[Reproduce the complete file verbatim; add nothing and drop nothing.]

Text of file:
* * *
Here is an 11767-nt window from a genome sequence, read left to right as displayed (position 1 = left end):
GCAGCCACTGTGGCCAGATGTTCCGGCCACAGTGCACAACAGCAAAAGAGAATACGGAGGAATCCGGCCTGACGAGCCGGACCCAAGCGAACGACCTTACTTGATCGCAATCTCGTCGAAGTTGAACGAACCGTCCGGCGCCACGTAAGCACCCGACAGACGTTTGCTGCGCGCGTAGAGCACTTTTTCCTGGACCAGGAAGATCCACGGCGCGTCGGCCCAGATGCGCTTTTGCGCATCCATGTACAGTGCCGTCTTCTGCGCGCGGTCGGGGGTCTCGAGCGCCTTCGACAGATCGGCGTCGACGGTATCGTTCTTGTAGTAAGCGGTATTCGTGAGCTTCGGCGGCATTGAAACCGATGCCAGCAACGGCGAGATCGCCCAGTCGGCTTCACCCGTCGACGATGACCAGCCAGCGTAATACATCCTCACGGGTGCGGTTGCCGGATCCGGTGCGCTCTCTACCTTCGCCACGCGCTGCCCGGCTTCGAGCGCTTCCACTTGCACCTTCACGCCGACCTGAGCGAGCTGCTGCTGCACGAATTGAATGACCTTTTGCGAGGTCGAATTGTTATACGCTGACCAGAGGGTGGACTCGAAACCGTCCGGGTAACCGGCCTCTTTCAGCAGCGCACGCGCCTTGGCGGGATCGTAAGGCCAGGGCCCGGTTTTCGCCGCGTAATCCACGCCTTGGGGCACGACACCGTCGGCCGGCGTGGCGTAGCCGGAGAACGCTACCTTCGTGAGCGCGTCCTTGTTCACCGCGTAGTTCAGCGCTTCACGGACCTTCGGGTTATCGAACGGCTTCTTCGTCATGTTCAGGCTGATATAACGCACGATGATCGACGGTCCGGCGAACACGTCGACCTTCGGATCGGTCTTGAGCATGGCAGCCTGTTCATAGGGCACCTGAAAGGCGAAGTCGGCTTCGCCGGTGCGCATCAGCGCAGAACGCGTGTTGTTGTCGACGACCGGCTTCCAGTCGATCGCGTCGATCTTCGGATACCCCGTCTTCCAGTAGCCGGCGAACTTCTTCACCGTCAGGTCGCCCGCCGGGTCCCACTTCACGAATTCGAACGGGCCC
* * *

Here is an 11767-nt window from a genome sequence, read left to right as displayed (position 1 = left end):
GCAGCCACTGTGGCCAGATGTTCCGGCCACAGTGCACAACAGCAAAAGAGAATACGGAGGAATCCGGCCTGACGAGCCGGACCCAAGCGAACGACCTTACTTGATCGCAATCTCGTCGAAGTTGAACGAACCGTCCGGCGCCACGTAAGCACCCGACAGACGTTTGCTGCGCGCGTAGAGCACTTTTTCCTGGACCAGGAAGATCCACGGCGCGTCGGCCCAGATGCGCTTTTGCGCATCCATGTACAGTGCCGTCTTCTGCGCGCGGTCGGGGGTCTCGAGCGCCTTCGACAGATCGGCGTCGACGGTATCGTTCTTGTAGTAAGCGGTATTCGTGAGCTTCGGCGGCATTGAAACCGATGCCAGCAACGGCGAGATCGCCCAGTCGGCTTCACCCGTCGACGATGACCAGCCAGCGTAATACATCCTCACGGGTGCGGTTGCCGGATCCGGTGCGCTCTCTACCTTCGCCACGCGCTGCCCGGCTTCGAGCGCTTCCACTTGCACCTTCACGCCGACCTGAGCGAGCTGCTGCTGCACGAATTGAATGACCTTTTGCGAGGTCGAATTGTTATACGCTGACCAGAGGGTGGACTCGAAACCGTCCGGGTAACCGGCCTCTTTCAGCAGCGCACGCGCCTTGGCGGGATCGTAAGGCCAGGGCCCGGTTTTCGCCGCGTAATCCACGCCTTGGGGCACGACACCGTCGGCCGGCGTGGCGTAGCCGGAGAACGCTACCTTCGTGAGCGCGTCCTTGTTCACCGCGTAGTTCAGCGCTTCACGGACCTTCGGGTTATCGAACGGCTTCTTCGTCATGTTCAGGCTGATATAACGCACGATGATCGACGGTCCGGCGAACACGTCGACCTTCGGATCGGTCTTGAGCATGGCAGCCTGTTCATAGGGCACCTGAAAGGCGAAGTCGGCTTCGCCGGTGCGCATCAGCGCAGAACGCGTGTTGTTGTCGACGACCGGCTTCCAGTCGATCGCGTCGATCTTCGGATACCCCGTCTTCCAGTAGCCGGCGAACTTCTTCACCGTCAGGTCGCCCGCCGGGTCCCACTTCACGAATTCGAACGGGCCC